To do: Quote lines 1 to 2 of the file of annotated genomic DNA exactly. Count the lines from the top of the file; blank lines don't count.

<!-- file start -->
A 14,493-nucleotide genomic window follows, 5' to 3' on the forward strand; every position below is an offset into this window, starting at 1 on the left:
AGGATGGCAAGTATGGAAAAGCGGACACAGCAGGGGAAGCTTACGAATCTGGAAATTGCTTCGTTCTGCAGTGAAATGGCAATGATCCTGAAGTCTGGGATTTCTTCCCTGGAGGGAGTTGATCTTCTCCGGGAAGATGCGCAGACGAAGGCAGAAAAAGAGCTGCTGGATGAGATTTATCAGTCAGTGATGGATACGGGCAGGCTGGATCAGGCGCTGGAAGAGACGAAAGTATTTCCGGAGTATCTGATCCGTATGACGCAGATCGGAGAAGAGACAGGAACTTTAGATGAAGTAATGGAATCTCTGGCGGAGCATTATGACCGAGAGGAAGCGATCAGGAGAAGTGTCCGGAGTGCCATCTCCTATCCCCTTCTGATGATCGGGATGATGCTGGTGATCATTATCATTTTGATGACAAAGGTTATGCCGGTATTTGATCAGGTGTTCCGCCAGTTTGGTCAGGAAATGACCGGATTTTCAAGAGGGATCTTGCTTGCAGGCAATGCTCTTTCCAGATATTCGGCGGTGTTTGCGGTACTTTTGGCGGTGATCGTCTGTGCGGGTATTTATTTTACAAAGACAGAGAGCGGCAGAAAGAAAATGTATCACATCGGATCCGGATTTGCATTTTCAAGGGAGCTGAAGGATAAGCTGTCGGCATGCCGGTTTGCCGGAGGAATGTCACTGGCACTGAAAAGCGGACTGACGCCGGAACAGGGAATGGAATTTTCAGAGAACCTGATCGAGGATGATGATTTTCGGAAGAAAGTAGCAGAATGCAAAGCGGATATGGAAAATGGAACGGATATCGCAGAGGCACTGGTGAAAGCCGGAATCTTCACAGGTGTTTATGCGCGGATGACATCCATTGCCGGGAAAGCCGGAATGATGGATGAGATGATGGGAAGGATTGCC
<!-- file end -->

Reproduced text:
A 14,493-nucleotide genomic window follows, 5' to 3' on the forward strand; every position below is an offset into this window, starting at 1 on the left:
AGGATGGCAAGTATGGAAAAGCGGACACAGCAGGGGAAGCTTACGAATCTGGAAATTGCTTCGTTCTGCAGTGAAATGGCAATGATCCTGAAGTCTGGGATTTCTTCCCTGGAGGGAGTTGATCTTCTCCGGGAAGATGCGCAGACGAAGGCAGAAAAAGAGCTGCTGGATGAGATTTATCAGTCAGTGATGGATACGGGCAGGCTGGATCAGGCGCTGGAAGAGACGAAAGTATTTCCGGAGTATCTGATCCGTATGACGCAGATCGGAGAAGAGACAGGAACTTTAGATGAAGTAATGGAATCTCTGGCGGAGCATTATGACCGAGAGGAAGCGATCAGGAGAAGTGTCCGGAGTGCCATCTCCTATCCCCTTCTGATGATCGGGATGATGCTGGTGATCATTATCATTTTGATGACAAAGGTTATGCCGGTATTTGATCAGGTGTTCCGCCAGTTTGGTCAGGAAATGACCGGATTTTCAAGAGGGATCTTGCTTGCAGGCAATGCTCTTTCCAGATATTCGGCGGTGTTTGCGGTACTTTTGGCGGTGATCGTCTGTGCGGGTATTTATTTTACAAAGACAGAGAGCGGCAGAAAGAAAATGTATCACATCGGATCCGGATTTGCATTTTCAAGGGAGCTGAAGGATAAGCTGTCGGCATGCCGGTTTGCCGGAGGAATGTCACTGGCACTGAAAAGCGGACTGACGCCGGAACAGGGAATGGAATTTTCAGAGAACCTGATCGAGGATGATGATTTTCGGAAGAAAGTAGCAGAATGCAAAGCGGATATGGAAAATGGAACGGATATCGCAGAGGCACTGGTGAAAGCCGGAATCTTCACAGGTGTTTATGCGCGGATGACATCCATTGCCGGGAAAGCCGGAATGATGGATGAGATGATGGGAAGGATTGCC